May 27, 2013
Today is Memorial Day, a day we’ve set aside to salute the veterans who laid their lives on the line and gave the ultimate sacrifice for their country, our country: the United States of America.
Memorial Day actually began in May 1865, when newly freed slaves in Charleston, S.C., exhumed the bodies of Union soldiers from a mass grave at the Washington Race Course (today the location of Hampton Park) and gave them individual graves.
The following year, and each year thereafter on May 5, a Decoration Day observance was held in Waterloo, N.Y. To commemorate the occasion, the graves of fallen soldiers were decorated with flags and flowers in cities and towns and battlefield graveyards across the Nation.
In 1882, the alternative name of Memorial Day was used, though it did not become commonly used until Federal law declared the day in 1967. In 1968, the Uniform Holidays Bill set the date as the last Monday in May rather than the more traditional day of celebration, May 30.
Personal Liberty Digest™ is a site that promotes discussion from all sides of the spectrum on a variety of topics. Unfortunately, some of the discussions devolve from rational debate to name-calling exercises in futility.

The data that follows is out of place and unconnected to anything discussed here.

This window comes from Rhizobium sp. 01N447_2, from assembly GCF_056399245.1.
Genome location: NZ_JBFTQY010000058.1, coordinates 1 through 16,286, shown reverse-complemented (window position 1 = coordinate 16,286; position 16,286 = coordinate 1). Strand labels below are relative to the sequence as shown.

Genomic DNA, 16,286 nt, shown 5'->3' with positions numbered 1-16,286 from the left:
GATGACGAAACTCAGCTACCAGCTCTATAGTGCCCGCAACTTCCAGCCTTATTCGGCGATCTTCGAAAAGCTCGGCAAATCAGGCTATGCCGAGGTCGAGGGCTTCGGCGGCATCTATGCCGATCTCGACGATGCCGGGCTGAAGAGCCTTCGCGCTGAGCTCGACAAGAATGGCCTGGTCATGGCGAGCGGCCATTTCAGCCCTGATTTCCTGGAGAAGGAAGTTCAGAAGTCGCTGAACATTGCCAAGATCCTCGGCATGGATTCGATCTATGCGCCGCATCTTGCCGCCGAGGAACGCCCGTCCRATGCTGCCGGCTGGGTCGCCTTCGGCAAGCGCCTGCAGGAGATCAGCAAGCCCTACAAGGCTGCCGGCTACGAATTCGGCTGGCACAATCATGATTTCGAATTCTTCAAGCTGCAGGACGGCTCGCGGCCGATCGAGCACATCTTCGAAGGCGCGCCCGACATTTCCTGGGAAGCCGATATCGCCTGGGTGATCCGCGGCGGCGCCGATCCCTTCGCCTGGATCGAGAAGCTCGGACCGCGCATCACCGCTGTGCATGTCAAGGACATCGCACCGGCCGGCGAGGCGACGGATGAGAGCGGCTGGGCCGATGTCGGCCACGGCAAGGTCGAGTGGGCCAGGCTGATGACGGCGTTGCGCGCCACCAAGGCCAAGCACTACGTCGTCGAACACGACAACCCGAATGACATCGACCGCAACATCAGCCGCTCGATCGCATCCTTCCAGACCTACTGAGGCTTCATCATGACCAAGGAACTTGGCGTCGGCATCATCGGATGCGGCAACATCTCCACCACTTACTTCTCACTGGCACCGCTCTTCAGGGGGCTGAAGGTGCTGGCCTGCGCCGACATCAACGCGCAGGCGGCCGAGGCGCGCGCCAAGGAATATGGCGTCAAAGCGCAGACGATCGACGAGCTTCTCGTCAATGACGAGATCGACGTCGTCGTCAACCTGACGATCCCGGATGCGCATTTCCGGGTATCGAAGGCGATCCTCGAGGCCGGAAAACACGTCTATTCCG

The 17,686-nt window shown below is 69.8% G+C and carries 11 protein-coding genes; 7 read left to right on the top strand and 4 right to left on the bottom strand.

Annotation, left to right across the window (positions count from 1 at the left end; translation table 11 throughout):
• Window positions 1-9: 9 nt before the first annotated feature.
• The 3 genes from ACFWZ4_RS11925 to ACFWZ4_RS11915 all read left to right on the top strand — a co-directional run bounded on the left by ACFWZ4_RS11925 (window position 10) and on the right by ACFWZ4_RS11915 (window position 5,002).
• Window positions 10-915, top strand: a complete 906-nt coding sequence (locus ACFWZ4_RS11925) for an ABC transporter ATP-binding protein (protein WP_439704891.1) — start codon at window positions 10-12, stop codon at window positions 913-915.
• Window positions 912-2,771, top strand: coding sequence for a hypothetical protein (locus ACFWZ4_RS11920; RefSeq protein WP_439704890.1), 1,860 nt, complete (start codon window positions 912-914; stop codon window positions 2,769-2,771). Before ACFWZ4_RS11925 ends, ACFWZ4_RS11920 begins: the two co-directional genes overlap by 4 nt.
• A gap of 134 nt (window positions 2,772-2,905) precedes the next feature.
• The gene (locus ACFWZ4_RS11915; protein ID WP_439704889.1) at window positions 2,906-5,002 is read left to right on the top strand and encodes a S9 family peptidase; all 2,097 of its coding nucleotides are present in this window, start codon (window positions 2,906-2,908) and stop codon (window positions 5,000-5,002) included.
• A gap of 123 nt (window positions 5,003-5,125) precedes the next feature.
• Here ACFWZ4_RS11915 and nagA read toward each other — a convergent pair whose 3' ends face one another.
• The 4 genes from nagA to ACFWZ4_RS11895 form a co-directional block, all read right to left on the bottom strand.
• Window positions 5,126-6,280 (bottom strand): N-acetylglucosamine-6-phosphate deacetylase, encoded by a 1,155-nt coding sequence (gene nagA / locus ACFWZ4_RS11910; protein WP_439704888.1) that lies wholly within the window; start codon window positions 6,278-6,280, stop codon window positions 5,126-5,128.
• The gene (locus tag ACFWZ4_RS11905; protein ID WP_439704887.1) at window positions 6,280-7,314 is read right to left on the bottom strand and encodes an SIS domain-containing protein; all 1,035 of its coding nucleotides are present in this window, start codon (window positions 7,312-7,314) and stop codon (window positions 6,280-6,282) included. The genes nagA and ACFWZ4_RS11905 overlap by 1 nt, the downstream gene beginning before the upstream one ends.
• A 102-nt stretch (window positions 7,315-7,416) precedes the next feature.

Let’s set aside our partisan ideas and ideologies today and recognize those who have sacrificed for us. Remember, too, their families, who gave their loved ones on the altar of freedom.
And don’t forget that we currently have members of our military fighting a shooting war in Afghanistan, patrolling the seas, standing at attention on the Korean Peninsula and guarding our Southern border. There are others at hundreds more bases around the world representing America’s interests.
Regardless of whether you support the wars in those places, the wars fought previously or the policies that require us to have troops stationed around the world, we must leave politics aside this day and remember those who chose to go where their Commander in Chief sent them, and who did all they could to see the mission through.
Many Americans receive the day off, and it’s not unusual for them to spend the day at picnics, barbecues, the lake or the beach. As you enjoy this holiday, don’t forget the reason behind it.
Remember those who fell on the battlefields at Lexington, Concord and Valley Forge; at Ft. Meigs, Ft. George and Baltimore; at El Paso, Cerra Gordo and Mexico City; at Bull Run, Fredericksburg, Gettysburg and the Wilderness; at San Juan Hill, Santiago de Cuba and Silva Heights; at Rheims, the Marne and Argonne; at Pearl Harbor, North Africa, Normandy, Guadalcanal, Ardennes and Midway; at Inchon, Chosin and Seoul; at Saigon, Hue, Hamburger Hill and An Loc; at Kuwait City, and Southern Iraq; at Mazar-e-sharif, southeastern Afghanistan, Qandahar, Marjah and Pashmul; at Nasiriya, Baghdad and Al-Anbar; and all the battlefields in between.
Thank you to those who gave it all. And to all veterans who have served or are currently serving, thank you and God bless!